[01:32:17] BT: And it’s like, because this person, called you out and said, “Hey, you’re colorist,” and then you go and prove them right by being colorist. And that’s why we talk about feelings and emotional reactions when thinking about punishment, right. Circling back to that, how you feel is not enough reason to cause harm or to compound harm. Your feelings is not enough. Especially if you’re in community with this person, however you choose to construe community. Just because I am angry, doesn’t mean that I need to get online and tell everybody about Alyssa kicking me [laughter] and then, you know, and then everybody’s coming for Alyssa, you know. Y’all know, Alyssa has never kicked me, it was just a silly example that I came up with. But like, that doesn’t justify the response if I had tens of thousands of followers and I get online and say I weaponize them essentially. Like people weaponize people. And that’s not abolitionist. It’s not. Now I won’t say, if we’re thinking about different power differentials, like if a Black person comes online and says this person who’s not Black harmed me, that might be a case-by-case thing. That might be a case-by-case situation. But, for the most part, cancel culture does not work to protect Black people, especially Black women, especially Black trans people. And so, I wanna make sure I underscore that.
[01:34:00] AJ: Yes, I think the idea of there being some kind of—I think that’s the problem with laws right, is that there’s some kind of universal applicability. And the whole idea of the university—of the university [laughter], that too—the whole idea of the universal—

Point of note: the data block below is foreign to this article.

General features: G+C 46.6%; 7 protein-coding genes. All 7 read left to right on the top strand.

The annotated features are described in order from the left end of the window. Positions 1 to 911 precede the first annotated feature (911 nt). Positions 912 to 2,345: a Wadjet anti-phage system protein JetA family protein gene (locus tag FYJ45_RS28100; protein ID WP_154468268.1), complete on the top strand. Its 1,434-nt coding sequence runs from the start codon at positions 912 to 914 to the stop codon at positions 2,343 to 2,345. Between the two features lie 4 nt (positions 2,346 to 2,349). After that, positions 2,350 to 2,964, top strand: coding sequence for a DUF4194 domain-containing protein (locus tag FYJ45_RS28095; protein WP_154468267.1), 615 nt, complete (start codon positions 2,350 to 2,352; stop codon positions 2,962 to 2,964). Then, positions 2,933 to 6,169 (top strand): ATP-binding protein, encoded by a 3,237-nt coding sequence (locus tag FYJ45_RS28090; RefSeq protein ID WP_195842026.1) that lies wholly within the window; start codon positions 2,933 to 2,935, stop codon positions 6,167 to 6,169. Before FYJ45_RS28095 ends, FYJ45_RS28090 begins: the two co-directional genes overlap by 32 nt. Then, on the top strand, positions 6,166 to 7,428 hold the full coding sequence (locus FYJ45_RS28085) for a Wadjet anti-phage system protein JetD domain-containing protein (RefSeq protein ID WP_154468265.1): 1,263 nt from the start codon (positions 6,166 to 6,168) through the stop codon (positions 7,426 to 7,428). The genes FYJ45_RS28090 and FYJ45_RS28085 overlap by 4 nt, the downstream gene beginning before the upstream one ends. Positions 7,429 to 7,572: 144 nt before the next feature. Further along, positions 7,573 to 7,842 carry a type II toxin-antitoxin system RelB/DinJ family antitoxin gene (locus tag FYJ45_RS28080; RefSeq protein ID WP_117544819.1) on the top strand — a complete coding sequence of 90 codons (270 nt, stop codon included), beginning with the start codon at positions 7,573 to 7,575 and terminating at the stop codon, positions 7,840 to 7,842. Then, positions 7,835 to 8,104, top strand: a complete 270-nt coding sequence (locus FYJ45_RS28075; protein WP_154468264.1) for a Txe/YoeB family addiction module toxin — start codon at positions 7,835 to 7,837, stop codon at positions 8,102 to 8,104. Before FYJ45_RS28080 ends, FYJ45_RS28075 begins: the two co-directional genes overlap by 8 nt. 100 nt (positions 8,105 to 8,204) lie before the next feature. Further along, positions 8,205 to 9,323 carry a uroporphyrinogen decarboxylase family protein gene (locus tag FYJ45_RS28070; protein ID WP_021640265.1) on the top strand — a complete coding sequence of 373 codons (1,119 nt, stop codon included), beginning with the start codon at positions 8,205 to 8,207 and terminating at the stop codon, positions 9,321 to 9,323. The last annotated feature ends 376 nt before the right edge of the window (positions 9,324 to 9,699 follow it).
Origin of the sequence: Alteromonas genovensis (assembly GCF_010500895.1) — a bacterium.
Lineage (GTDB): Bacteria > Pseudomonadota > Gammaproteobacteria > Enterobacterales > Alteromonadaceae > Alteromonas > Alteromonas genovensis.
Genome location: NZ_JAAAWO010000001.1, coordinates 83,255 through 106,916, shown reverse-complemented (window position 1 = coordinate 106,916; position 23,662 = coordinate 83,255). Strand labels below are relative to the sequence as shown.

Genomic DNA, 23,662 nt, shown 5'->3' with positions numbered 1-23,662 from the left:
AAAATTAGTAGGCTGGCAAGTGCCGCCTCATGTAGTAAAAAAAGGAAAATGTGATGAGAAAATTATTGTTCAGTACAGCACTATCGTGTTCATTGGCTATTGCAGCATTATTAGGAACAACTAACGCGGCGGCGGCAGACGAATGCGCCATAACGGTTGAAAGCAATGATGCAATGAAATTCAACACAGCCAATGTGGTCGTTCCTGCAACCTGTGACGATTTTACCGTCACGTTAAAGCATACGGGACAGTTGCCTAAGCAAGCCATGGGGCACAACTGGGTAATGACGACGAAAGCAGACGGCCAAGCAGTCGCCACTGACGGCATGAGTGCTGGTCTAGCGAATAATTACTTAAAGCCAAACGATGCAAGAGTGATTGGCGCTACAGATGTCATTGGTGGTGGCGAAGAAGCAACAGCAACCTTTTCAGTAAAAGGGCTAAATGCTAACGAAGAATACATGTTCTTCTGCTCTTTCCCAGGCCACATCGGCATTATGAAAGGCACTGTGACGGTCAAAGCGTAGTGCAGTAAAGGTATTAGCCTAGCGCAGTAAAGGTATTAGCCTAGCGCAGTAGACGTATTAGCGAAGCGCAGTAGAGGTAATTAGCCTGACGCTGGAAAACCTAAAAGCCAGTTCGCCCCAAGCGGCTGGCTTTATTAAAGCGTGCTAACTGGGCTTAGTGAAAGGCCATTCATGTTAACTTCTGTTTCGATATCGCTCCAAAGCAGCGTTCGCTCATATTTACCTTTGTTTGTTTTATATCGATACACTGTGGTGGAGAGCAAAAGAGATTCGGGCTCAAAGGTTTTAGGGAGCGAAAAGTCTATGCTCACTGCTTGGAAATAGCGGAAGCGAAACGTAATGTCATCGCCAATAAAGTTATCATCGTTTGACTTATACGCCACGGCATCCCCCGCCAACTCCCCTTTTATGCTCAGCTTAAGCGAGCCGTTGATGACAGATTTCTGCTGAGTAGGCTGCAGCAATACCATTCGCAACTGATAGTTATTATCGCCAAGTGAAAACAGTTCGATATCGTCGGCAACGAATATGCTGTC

[01:34:17] BT: [Laughter] Oh, subtweet.
[01:34:17] AJ: The whole idea of the universal is tied up in white supremacist culture. Though we know that you can’t have one law or one situation and have it apply to every person in every situation. It’s always a case-by-case basis. And what we have to stick to are our values and our principles.
[01:34:42] BT: Punto.
[01:34:44] AJ: Mic drop [laughter].
[01:34:45] BT: You know, mic drop [laughter]. Right, our values and our principles are so important, so we want to thank you all for listening in line with our values and principles. We are so appreciative that you are here with us and you’re rocking with us still. This episode was produced by us, Alyssa James and Brendane Tynes. Our intern is Menku-ta Whaley and the podcast is distributed [music starts] in partnership with the American Anthropological Association. This season of the podcast is generously funded by the Racial Justice Mini-Grant Program at Columbia University which is funded through a partnership with the Office of University Life, the Office of the Vice Provost for Faculty Advancement and the Institute for Religion, Culture and Public Life. Further funding has been provided by grants from the Office for Academic Diversity and Inclusion and the Arts & Science Graduate Council, and donations from listeners just like you!
[01:35:46] AJ: Like you. Thank you all for your support. Another thing that we appreciate from you, ratings and reviews on your chosen podcast platform. It helps them know that our podcast is fire, so they recommend us to more people. You can also head to zorasdaughters.com to find transcripts for our episodes, our bios, contact info, and ways to support the podcast. I can only do one patois word per episode so that’s why you didn’t get fire in the way that I did it last time [laughter]. But follow us on Instagram @ZorasDaughters and on twitter @Zoras_Daughters. We’re working on some really cool social media things so just keep your eye out for that.
[01:36:31] BT: Yes, yes. And until next time, remember we must take care of ourselves and each other. Bye.
[01:36:39] AJ: Bye. Muah, muah muah [laughter]
[END OF RECORDING]